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Streaming giants such as Netflix and Disney+ struggled with viewership in the first half of 2022, with the former revealing its first subscriber decline since 2021 and the latter revealing significant operating loss. Their solution to overcome these losses was to introduce ad-supported streaming tiers. Merkle raised this change in a blog last September. Today, we focus on the shift in consumer sentiment and provide results of the changes in service.

As we move into a period marked by persistent inflation and economic woes, viewers are starting to rethink their discretionary purchases and are finding ways to cut back to fund more pressing concerns like food, housing, and transport. According to GWI, cost is the key factor that is driving people to cancel their subscription services – whether the price is too high (25%), they are paying for too many services (28%), or they are not using it enough to get the best value out of it (26%).


The option to choose between a platform with tiered services as opposed to having none has resonated with viewers. TGI has recently revealed that, of the 27 million adults who claim to pay for a TV subscription service, 32% are willing to see adverts on streaming services if it means that their subscription is free, and 13% would be willing to accept ads if it means their subscription is cheaper. Globally, 64% of paid video streaming users would put up with adverts for a cheaper streaming subscription.

The introduction of ad-supported tiers has made video streaming services more accessible – subscribers can switch to the cheaper tier rather than giving up video streaming altogether and non-subscribers are offered a lower fee.


Despite multiple surveys revealing positive interest for consumers to either switch their current subscription tier to the new ad-supported option or non-subscribers anticipating signing up for the ad-supported tier, the results do not reflect reality. Netflix has reported it has fallen short of its predicted success so far. Its failure to meet the ad-supported viewership guarantees made to advertisers means advertisers can take their money back for ads that have yet to run. Disney+ on the other hand, has launched its ad-supported tier alongside a 38% price hike in its premium tier. Its ad-supported tier now costs the same price as its premium tier previously was. In other words, Disney+ subscriptions have increased in cost without offering any price saving for viewers.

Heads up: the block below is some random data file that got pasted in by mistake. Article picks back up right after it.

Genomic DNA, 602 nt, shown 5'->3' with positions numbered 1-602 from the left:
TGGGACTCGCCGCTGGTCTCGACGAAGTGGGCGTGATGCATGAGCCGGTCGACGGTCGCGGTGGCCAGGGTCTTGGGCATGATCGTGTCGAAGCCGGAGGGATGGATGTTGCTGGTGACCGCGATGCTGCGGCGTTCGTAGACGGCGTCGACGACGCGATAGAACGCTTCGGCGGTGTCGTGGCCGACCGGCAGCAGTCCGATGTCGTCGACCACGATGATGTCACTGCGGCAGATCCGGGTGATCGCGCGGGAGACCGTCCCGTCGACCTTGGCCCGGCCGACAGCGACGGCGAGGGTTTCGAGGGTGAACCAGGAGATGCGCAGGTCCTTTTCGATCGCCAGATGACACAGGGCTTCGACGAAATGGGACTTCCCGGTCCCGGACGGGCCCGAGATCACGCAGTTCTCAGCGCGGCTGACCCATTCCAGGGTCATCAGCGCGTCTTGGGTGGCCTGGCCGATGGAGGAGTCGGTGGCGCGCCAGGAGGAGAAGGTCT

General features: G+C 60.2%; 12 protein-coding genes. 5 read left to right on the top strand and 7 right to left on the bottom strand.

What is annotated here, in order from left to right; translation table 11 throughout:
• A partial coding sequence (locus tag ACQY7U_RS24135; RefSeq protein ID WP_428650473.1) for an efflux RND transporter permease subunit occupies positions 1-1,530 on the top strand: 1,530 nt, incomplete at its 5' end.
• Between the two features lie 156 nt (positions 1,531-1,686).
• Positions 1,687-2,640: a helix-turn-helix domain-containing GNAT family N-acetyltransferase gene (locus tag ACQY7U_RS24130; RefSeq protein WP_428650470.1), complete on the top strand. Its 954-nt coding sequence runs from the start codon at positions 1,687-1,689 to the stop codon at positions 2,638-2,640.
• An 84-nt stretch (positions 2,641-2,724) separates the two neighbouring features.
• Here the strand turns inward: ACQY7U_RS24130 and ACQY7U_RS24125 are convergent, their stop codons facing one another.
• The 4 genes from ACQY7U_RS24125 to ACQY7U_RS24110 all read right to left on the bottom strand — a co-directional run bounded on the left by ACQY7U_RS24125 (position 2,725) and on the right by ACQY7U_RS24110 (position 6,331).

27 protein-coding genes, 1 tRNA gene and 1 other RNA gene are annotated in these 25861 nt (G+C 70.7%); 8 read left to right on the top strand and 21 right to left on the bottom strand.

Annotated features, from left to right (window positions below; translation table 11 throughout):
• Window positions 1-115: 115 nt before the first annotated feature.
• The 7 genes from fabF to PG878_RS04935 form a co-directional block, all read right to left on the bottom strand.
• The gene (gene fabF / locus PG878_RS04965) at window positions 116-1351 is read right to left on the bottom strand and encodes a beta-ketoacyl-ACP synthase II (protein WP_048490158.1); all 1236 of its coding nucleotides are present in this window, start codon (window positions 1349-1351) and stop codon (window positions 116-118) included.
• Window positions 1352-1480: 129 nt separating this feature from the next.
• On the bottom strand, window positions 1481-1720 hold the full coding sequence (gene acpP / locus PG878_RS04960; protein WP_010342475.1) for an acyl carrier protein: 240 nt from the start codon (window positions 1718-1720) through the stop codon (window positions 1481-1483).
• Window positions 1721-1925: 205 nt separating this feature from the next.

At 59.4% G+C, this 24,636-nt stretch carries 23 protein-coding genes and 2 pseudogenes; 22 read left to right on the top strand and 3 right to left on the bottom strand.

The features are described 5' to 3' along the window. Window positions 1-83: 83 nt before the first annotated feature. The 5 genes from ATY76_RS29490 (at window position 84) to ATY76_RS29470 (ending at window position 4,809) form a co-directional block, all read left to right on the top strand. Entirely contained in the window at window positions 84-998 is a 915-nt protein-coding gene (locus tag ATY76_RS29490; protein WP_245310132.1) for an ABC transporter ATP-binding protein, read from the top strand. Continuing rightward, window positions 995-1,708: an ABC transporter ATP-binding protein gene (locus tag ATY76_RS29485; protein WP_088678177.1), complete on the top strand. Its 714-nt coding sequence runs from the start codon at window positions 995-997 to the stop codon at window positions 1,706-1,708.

The ability to cut down on costs matters in the eyes of the viewers. The Netflix basic plan and basic with adverts plan only differs by £2, translating to an annual £24 in savings. The possibility of a £24 annual saving vs having an ad break while watching a Netflix latest hit series may not offer a considerable value exchange.

In a time where consumer attitudes are perpetually changing, brands must put their audience’s preferences first. It will be interesting to see if streaming platform users will eventually start making the decision to cut out subscription services or switch tiers if economic woes worsen and/or when Netflix starts hiking the premium tier prices.